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Zero Waste Europe Study: beverage carton recycling rates substantially lower than reported

New research commissioned by Zero Waste Europe to Eunomia Research & Consulting has revealed that the actual beverage carton recycling rate in four European countries is far below that what is currently being reported.

The 'Recycling of multilayer composite packaging: the beverage carton' paper calculated the estimated recycling rates of beverage cartons in the UK, Germany, Spain, and Sweden in 2020 using the European Union's updated recycling calculation methodology.

The new analysis estimated Germany's actual recycling rate to be 47.8%, rather than the 75% recycling rate and 87.4% collection rate communication by the Alliance for Beverage Cartons and the Environment (ACE).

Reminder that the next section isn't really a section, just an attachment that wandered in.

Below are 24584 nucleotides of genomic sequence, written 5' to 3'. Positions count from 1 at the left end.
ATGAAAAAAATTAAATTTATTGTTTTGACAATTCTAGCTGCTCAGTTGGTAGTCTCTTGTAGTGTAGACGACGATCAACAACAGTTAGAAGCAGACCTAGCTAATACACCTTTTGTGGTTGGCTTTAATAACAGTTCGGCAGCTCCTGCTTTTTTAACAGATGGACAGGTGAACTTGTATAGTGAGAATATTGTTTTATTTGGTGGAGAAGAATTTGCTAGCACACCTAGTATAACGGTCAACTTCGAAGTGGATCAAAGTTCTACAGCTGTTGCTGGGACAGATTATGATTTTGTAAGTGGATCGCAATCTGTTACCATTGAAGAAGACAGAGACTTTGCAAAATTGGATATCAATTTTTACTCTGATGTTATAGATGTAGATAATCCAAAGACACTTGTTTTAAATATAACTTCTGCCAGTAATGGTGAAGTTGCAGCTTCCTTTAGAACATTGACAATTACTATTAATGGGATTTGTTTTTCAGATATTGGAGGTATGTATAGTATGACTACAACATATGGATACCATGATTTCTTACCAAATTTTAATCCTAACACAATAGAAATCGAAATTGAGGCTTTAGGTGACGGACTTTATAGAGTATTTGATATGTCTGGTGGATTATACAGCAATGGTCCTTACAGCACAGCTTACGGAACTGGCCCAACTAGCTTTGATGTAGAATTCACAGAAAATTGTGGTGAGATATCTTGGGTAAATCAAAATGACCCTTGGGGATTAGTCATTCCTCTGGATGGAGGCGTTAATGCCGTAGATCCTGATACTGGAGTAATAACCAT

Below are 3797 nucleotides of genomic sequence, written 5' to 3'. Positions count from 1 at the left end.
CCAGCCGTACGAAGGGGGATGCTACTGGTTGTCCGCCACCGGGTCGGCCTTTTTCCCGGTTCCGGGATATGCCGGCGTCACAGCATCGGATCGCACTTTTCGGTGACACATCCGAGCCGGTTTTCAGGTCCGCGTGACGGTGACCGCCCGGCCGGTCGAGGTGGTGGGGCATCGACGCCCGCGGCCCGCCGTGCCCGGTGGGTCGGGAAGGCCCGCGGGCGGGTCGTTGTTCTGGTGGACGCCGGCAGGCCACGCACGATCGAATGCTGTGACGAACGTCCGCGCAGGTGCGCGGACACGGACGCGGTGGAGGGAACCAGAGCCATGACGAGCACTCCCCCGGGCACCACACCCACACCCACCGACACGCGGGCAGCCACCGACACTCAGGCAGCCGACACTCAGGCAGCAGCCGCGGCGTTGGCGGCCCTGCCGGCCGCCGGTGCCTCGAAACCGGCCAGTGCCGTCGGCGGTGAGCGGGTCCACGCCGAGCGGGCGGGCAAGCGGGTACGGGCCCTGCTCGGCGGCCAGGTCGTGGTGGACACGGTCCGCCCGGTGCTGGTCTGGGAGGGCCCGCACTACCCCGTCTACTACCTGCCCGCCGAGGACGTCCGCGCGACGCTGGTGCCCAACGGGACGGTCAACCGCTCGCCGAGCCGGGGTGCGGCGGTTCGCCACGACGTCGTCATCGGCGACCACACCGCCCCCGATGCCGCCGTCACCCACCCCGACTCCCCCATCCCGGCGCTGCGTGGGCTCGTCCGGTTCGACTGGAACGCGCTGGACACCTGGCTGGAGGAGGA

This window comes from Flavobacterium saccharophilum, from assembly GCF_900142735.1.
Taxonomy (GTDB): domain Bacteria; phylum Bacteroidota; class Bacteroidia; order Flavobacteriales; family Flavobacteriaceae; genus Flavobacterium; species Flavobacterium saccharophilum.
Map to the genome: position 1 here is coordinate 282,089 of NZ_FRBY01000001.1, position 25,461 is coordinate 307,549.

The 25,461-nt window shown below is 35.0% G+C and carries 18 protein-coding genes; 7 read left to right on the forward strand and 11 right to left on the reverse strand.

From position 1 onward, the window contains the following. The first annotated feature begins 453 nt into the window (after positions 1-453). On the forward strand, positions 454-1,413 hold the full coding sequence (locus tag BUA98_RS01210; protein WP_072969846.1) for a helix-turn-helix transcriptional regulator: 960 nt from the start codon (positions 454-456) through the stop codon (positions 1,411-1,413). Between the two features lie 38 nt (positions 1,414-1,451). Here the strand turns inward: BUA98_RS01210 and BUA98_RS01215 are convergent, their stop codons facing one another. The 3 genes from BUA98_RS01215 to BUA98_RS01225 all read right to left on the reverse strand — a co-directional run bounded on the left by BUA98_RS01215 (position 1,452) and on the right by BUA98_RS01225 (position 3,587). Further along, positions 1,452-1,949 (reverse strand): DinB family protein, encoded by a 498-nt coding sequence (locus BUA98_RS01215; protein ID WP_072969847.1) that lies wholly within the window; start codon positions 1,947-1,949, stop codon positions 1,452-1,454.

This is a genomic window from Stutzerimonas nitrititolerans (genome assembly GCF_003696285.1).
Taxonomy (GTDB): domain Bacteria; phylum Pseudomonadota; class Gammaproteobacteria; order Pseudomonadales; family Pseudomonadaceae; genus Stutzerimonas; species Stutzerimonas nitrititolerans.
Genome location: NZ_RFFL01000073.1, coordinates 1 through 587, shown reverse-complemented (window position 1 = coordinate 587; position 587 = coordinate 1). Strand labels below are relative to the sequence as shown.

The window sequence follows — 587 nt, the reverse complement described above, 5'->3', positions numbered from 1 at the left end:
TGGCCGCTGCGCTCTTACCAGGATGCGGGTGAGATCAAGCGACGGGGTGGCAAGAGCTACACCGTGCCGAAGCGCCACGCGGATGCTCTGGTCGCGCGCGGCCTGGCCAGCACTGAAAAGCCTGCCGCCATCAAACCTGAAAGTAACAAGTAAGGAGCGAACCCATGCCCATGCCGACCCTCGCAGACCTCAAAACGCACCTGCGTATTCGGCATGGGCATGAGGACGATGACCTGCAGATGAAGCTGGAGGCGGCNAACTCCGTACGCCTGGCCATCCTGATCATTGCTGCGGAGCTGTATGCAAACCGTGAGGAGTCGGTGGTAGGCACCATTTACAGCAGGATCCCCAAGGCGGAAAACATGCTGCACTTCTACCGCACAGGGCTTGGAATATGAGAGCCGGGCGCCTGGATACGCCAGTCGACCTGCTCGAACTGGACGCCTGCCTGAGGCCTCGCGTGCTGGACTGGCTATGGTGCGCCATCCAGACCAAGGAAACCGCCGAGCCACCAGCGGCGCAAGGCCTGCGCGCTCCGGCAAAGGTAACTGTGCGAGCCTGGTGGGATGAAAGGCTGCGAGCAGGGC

The UK actually recycled 29.5% of their cartons, significantly lower than ACE's estimates of 36%.

Spain's estimated carton recycling rate was significantly lower at 21.5% down from ACE's estimate of 80% against a collection rate of 51.2%.

Sweden has recycled 21.9% of its cartons, down from ACE's estimates of 33%.

Beverage cartons are particularly challenging to recycle due to their complex make up. While the materials used are technically recyclable, the format of the carton, which usually involves bonded layers of card, plastic polymers and aluminium, makes it difficult to separate these materials for recycling and reprocessing.

The report also found that difficulty in identifying and separating beverage cartons in material sorting facilities, as well as the lack of processing capacity at specialised recycling facilities, has also impacted on the recycling rate.

Commenting on the report, Joan Marc Simon, director at Zero Waste Europe, said: ‘Whilst plastic has been in the spotlight for its low collection and recycling rates, this study shows that other complex materials such as cartons are not doing much better. With new EU wide mandatory recycling targets, and a new associated recycling calculation method, the EU must develop clear guidelines and methodologies to ensure real recyclability.’


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